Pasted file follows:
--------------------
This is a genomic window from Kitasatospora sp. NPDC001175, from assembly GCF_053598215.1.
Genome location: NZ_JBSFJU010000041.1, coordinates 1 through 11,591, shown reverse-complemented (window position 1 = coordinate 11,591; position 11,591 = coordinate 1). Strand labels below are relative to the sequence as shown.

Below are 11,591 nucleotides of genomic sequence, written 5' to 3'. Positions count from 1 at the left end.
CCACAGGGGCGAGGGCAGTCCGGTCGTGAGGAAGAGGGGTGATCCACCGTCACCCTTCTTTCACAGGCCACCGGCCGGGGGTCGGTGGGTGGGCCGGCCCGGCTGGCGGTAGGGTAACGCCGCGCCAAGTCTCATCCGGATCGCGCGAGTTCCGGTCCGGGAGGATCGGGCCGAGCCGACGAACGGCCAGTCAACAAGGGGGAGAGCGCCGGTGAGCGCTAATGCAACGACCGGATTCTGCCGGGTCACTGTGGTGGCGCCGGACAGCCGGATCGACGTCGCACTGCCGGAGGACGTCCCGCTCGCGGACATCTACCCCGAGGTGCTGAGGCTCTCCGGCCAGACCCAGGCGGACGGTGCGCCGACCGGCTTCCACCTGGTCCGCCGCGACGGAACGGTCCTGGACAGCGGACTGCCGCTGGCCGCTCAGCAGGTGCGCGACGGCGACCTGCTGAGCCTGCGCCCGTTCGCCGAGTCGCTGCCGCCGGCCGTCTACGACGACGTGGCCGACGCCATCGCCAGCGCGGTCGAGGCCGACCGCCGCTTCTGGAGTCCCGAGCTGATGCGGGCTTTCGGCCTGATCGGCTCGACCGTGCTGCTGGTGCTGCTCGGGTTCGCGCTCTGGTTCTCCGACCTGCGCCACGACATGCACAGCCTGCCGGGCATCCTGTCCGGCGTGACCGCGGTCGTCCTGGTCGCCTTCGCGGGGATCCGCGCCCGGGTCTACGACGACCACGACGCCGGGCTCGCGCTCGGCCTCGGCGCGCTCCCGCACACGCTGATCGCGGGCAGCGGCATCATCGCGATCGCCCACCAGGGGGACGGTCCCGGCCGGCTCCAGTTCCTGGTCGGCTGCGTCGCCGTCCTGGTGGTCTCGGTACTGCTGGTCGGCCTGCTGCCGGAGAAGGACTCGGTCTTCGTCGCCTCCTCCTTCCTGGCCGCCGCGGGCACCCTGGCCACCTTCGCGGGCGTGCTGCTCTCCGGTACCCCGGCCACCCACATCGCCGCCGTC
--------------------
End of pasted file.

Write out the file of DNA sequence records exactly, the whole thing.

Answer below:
This is a genomic window from Kitasatospora sp. NPDC001175, from assembly GCF_053598215.1.
Genome location: NZ_JBSFJU010000041.1, coordinates 1 through 11,591, shown reverse-complemented (window position 1 = coordinate 11,591; position 11,591 = coordinate 1). Strand labels below are relative to the sequence as shown.

Below are 11,591 nucleotides of genomic sequence, written 5' to 3'. Positions count from 1 at the left end.
CCACAGGGGCGAGGGCAGTCCGGTCGTGAGGAAGAGGGGTGATCCACCGTCACCCTTCTTTCACAGGCCACCGGCCGGGGGTCGGTGGGTGGGCCGGCCCGGCTGGCGGTAGGGTAACGCCGCGCCAAGTCTCATCCGGATCGCGCGAGTTCCGGTCCGGGAGGATCGGGCCGAGCCGACGAACGGCCAGTCAACAAGGGGGAGAGCGCCGGTGAGCGCTAATGCAACGACCGGATTCTGCCGGGTCACTGTGGTGGCGCCGGACAGCCGGATCGACGTCGCACTGCCGGAGGACGTCCCGCTCGCGGACATCTACCCCGAGGTGCTGAGGCTCTCCGGCCAGACCCAGGCGGACGGTGCGCCGACCGGCTTCCACCTGGTCCGCCGCGACGGAACGGTCCTGGACAGCGGACTGCCGCTGGCCGCTCAGCAGGTGCGCGACGGCGACCTGCTGAGCCTGCGCCCGTTCGCCGAGTCGCTGCCGCCGGCCGTCTACGACGACGTGGCCGACGCCATCGCCAGCGCGGTCGAGGCCGACCGCCGCTTCTGGAGTCCCGAGCTGATGCGGGCTTTCGGCCTGATCGGCTCGACCGTGCTGCTGGTGCTGCTCGGGTTCGCGCTCTGGTTCTCCGACCTGCGCCACGACATGCACAGCCTGCCGGGCATCCTGTCCGGCGTGACCGCGGTCGTCCTGGTCGCCTTCGCGGGGATCCGCGCCCGGGTCTACGACGACCACGACGCCGGGCTCGCGCTCGGCCTCGGCGCGCTCCCGCACACGCTGATCGCGGGCAGCGGCATCATCGCGATCGCCCACCAGGGGGACGGTCCCGGCCGGCTCCAGTTCCTGGTCGGCTGCGTCGCCGTCCTGGTGGTCTCGGTACTGCTGGTCGGCCTGCTGCCGGAGAAGGACTCGGTCTTCGTCGCCTCCTCCTTCCTGGCCGCCGCGGGCACCCTGGCCACCTTCGCGGGCGTGCTGCTCTCCGGTACCCCGGCCACCCACATCGCCGCCGTC